From the Bottle Collection

Without intent, I have collected well over 1,000 beer bottles since the early 70s. When something finally had to be done about the cheap paneling in this old modular, I had a choice. Tear down the walls while, oh, so carefully, replacing the often rotted 1X3s. Or: cover them with… The Bottle Collection.

Written by Ken Carman

Scanning the web, I was glad to see that Shipyard seems to be still brewing Chamberlain. It’s been many years but I remember it being a pale ale with a nice hop undercurrent and balanced a bit more towards the malt: for an American version of the style. Nice copper tone, plenty of rocky head and a nose of malt and hops spells out taste before a single sip. Clarity is nice and I’m guessing there’s enough cara-malt in here to provide a bit “chew” to the texture.

The sites I’ve scanned as I wrote this seem to find more of a hop focus. Though I admit I am doing this from memory, after that caveat I still think I would disagree. But I have been more heavy hop focused than some for quite a while. After falling in love with IBUs well over 100 at a brewpub south of Cinci in the early 90s, and then enjoying my taste buds being whacked by The Hop Tyrant’s beer in my Nashville hombrew club, maybe it just takes more to impress me enough to suggest a beer is “hop focused.”

I haven’t seen it in the stores… of course Yankee Spirits is my main New England source, but that may change by next year. Stay tuned.

If the picture remains on site, the bottle below isn’t as nice as mine. I have a green labeled 22oz brown bottle, also pictured below. Named after a famous Civil War hero: Joshua Lawrence Chamberlain, who famously defended Little Round Top at Gettysburg.

The Science of Smell

Written by Jay Brooks for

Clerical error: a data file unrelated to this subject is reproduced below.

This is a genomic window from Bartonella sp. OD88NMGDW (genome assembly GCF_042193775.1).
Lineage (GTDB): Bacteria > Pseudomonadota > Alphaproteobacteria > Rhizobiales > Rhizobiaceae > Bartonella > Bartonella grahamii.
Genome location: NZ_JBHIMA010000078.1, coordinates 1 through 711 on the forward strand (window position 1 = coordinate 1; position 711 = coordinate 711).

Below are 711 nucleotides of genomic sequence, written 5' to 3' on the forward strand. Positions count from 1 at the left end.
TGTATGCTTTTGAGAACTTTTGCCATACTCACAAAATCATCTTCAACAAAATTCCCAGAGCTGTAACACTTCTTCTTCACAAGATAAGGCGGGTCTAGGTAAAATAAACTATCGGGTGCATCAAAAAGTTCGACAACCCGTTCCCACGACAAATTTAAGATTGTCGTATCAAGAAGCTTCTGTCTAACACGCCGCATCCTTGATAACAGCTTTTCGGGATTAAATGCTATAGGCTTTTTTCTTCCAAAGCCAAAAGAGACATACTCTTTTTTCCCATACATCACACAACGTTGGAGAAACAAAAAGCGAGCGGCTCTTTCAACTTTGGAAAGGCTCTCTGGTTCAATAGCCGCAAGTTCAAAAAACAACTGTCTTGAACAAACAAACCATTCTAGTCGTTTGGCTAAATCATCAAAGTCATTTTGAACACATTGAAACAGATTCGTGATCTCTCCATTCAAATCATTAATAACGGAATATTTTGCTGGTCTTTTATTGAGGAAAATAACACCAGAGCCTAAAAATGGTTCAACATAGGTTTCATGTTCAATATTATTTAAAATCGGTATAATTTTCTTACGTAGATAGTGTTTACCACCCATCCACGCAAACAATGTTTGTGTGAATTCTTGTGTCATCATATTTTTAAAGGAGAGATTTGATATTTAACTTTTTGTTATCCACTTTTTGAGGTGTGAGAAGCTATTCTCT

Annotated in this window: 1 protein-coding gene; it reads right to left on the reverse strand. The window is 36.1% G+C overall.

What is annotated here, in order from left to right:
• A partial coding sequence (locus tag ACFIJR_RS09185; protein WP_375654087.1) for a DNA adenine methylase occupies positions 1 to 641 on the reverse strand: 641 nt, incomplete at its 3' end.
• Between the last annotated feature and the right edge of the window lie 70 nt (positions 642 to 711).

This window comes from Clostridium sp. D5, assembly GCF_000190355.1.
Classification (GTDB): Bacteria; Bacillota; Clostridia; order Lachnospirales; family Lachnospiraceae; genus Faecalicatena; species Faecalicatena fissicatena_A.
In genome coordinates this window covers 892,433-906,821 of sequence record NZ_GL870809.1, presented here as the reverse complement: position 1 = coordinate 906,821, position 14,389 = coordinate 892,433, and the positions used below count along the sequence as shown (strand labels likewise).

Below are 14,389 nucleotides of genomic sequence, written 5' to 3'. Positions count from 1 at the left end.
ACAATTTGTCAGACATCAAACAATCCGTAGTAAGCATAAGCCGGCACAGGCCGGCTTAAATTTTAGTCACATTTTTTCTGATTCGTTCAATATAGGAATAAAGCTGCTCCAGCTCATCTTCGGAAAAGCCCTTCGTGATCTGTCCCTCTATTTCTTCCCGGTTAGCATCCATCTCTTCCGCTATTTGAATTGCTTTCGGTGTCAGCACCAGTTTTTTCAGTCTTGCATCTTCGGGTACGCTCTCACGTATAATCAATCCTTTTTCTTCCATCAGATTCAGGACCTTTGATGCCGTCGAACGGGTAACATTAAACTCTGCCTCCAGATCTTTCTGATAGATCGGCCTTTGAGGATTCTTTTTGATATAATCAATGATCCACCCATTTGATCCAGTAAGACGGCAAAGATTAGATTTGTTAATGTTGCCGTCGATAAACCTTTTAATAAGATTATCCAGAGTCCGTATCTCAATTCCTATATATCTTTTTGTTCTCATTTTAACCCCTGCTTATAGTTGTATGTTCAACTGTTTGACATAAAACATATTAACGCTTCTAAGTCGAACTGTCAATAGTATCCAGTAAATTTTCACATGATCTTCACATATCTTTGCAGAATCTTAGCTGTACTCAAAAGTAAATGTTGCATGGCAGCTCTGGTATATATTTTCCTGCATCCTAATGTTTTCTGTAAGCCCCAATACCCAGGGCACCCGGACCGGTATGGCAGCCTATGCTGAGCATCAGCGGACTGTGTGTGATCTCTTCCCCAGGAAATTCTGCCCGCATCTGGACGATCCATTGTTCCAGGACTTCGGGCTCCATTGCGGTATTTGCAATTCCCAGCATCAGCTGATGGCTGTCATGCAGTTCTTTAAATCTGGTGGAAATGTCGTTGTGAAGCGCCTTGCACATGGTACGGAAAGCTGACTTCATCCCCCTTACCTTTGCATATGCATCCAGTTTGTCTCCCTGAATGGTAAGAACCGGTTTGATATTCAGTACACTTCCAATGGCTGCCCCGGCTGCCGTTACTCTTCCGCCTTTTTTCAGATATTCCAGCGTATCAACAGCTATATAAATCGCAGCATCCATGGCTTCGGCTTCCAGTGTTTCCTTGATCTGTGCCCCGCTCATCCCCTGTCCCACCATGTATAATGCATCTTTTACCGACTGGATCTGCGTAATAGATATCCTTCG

NPR’s Science Friday had a show last week devoted to The Science of Smell. If you’ve ever taken tasting beer seriously, you know how important smell is to the flavor of beer (and everything else). Host Ira Flatow discussed Olfaction with research scientists Stuart Firestein and Donald Wilson. The show’s only a little under 18 minutes but is pretty interesting.

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Beer Bath Works Wonders for Chicken Sandwich

Written by J.M. HIRSCH for

My search for a tender, juicy and flavorful breaded chicken sandwich took me to the place where so much great thinking begins – the beer aisle.

After playing with various ways and ingredients for imparting flavor and moisture to this most ubiquitous of bird meats, I discovered that a beer bath had the biggest payoff in terms of big flavor with almost no effort.

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Fried Beer?

From staff reports @

If Big Tex looks a little glassy-eyed this fall, blame it on the Fried Beer. Fried beer is one of the eight finalists for the Sixth Annual Big Tex Choice Awards competition. The contest is a big deal for concessionaires at the State Fair of Texas.

Booze is generating a buzz for the State Fair of Texas, as fried-alcohol dishes made the list of top new fair foods announced Wednesday.

Eight imaginative contenders are vying for the Sixth Annual Big Tex Choice Awards, with the winners getting plenty of publicity – and long lines of eager fairgoers willing to gobble up the fried goodness.

But have your ID handy for the Fried Beer and Deep Fried Frozen Margarita – you must be 21 or older to partake.
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Beer as Plant Food

Written by Lisa Larsen for


The idea of using beer as plant food has been around for decades. For many it is believed to be the perfect pick-me-up for their garden. However, there are those who consider this just another old wives’ tale. There are ingredients in beer that seem useful to plants, such as yeast and carbohydrates. However, upon closer examination, these two items aren’t of much benefit to plants.


There are only four ingredients used in the beer making process. They are water, malted barley, hops and yeast. Ninety percent of beer is water.


Beer doesn’t contain any ingredient, other than water, that is truly helpful for nurturing plants. There are some who believe the carbohydrates in beer act as food for plants. However, plants need complex carbohydrates in order to thrive, not simple sugars such as those found in soda or beer.


Because beer contains yeast, many gardeners consider it a benefit to their plants. However, yeast is a fungus, and not only produces an unpleasant odor, but will also begin to grow around your plants. The fungus will eventually die, contributing nothing to the plants.

Uses for Beer in the Garden

Although beer is not useful as a food for plants, it can serve a purpose in the garden.

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